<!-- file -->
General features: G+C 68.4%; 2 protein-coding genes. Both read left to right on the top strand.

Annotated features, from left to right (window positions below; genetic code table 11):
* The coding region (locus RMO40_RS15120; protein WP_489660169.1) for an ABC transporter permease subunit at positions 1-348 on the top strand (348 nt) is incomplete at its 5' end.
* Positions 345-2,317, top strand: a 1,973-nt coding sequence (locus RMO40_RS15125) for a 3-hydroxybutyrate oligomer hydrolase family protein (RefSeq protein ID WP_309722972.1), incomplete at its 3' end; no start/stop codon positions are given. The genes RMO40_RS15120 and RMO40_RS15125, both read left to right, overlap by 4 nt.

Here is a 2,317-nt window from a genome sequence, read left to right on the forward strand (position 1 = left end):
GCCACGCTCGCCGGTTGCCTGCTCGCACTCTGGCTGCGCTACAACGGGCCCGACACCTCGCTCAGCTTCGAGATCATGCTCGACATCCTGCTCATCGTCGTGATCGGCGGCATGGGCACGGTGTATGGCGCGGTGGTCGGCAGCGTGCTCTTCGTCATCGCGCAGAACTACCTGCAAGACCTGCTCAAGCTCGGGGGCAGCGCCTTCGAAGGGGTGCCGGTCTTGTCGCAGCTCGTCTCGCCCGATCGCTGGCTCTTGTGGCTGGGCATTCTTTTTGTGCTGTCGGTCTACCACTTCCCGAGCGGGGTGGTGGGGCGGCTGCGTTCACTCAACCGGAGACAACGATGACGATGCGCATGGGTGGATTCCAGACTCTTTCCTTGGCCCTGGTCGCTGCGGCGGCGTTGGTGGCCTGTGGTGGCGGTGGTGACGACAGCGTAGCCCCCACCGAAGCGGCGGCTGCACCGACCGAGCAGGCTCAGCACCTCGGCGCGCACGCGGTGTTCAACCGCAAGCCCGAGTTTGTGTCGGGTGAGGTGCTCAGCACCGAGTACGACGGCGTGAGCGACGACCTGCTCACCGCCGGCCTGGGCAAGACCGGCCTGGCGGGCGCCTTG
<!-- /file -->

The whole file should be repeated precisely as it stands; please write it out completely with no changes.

General features: G+C 68.4%; 2 protein-coding genes. Both read left to right on the top strand.

Annotated features, from left to right (window positions below; genetic code table 11):
* The coding region (locus RMO40_RS15120; protein WP_489660169.1) for an ABC transporter permease subunit at positions 1-348 on the top strand (348 nt) is incomplete at its 5' end.
* Positions 345-2,317, top strand: a 1,973-nt coding sequence (locus RMO40_RS15125) for a 3-hydroxybutyrate oligomer hydrolase family protein (RefSeq protein ID WP_309722972.1), incomplete at its 3' end; no start/stop codon positions are given. The genes RMO40_RS15120 and RMO40_RS15125, both read left to right, overlap by 4 nt.

Here is a 2,317-nt window from a genome sequence, read left to right on the forward strand (position 1 = left end):
GCCACGCTCGCCGGTTGCCTGCTCGCACTCTGGCTGCGCTACAACGGGCCCGACACCTCGCTCAGCTTCGAGATCATGCTCGACATCCTGCTCATCGTCGTGATCGGCGGCATGGGCACGGTGTATGGCGCGGTGGTCGGCAGCGTGCTCTTCGTCATCGCGCAGAACTACCTGCAAGACCTGCTCAAGCTCGGGGGCAGCGCCTTCGAAGGGGTGCCGGTCTTGTCGCAGCTCGTCTCGCCCGATCGCTGGCTCTTGTGGCTGGGCATTCTTTTTGTGCTGTCGGTCTACCACTTCCCGAGCGGGGTGGTGGGGCGGCTGCGTTCACTCAACCGGAGACAACGATGACGATGCGCATGGGTGGATTCCAGACTCTTTCCTTGGCCCTGGTCGCTGCGGCGGCGTTGGTGGCCTGTGGTGGCGGTGGTGACGACAGCGTAGCCCCCACCGAAGCGGCGGCTGCACCGACCGAGCAGGCTCAGCACCTCGGCGCGCACGCGGTGTTCAACCGCAAGCCCGAGTTTGTGTCGGGTGAGGTGCTCAGCACCGAGTACGACGGCGTGAGCGACGACCTGCTCACCGCCGGCCTGGGCAAGACCGGCCTGGCGGGCGCCTTG